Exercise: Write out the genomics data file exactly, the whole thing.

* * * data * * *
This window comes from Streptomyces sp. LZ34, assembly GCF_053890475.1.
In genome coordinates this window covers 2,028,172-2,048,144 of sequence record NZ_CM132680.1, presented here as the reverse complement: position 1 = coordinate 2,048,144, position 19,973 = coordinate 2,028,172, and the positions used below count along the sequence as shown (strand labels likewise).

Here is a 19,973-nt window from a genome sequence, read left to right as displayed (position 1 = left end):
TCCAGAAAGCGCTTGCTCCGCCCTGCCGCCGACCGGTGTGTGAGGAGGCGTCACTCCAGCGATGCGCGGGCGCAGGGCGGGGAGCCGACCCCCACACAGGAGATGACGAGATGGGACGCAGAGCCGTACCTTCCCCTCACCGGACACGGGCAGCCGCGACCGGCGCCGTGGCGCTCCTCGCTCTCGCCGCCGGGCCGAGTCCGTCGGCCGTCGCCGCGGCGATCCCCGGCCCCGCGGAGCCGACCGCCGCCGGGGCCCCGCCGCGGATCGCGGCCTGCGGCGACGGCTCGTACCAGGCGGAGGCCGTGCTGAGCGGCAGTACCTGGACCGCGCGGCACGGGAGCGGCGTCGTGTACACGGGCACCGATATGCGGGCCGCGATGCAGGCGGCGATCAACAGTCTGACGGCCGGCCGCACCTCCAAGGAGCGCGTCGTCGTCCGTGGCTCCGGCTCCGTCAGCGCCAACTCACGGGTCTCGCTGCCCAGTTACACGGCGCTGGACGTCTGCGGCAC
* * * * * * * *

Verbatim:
This window comes from Streptomyces sp. LZ34, assembly GCF_053890475.1.
In genome coordinates this window covers 2,028,172-2,048,144 of sequence record NZ_CM132680.1, presented here as the reverse complement: position 1 = coordinate 2,048,144, position 19,973 = coordinate 2,028,172, and the positions used below count along the sequence as shown (strand labels likewise).

Here is a 19,973-nt window from a genome sequence, read left to right as displayed (position 1 = left end):
TCCAGAAAGCGCTTGCTCCGCCCTGCCGCCGACCGGTGTGTGAGGAGGCGTCACTCCAGCGATGCGCGGGCGCAGGGCGGGGAGCCGACCCCCACACAGGAGATGACGAGATGGGACGCAGAGCCGTACCTTCCCCTCACCGGACACGGGCAGCCGCGACCGGCGCCGTGGCGCTCCTCGCTCTCGCCGCCGGGCCGAGTCCGTCGGCCGTCGCCGCGGCGATCCCCGGCCCCGCGGAGCCGACCGCCGCCGGGGCCCCGCCGCGGATCGCGGCCTGCGGCGACGGCTCGTACCAGGCGGAGGCCGTGCTGAGCGGCAGTACCTGGACCGCGCGGCACGGGAGCGGCGTCGTGTACACGGGCACCGATATGCGGGCCGCGATGCAGGCGGCGATCAACAGTCTGACGGCCGGCCGCACCTCCAAGGAGCGCGTCGTCGTCCGTGGCTCCGGCTCCGTCAGCGCCAACTCACGGGTCTCGCTGCCCAGTTACACGGCGCTGGACGTCTGCGGCAC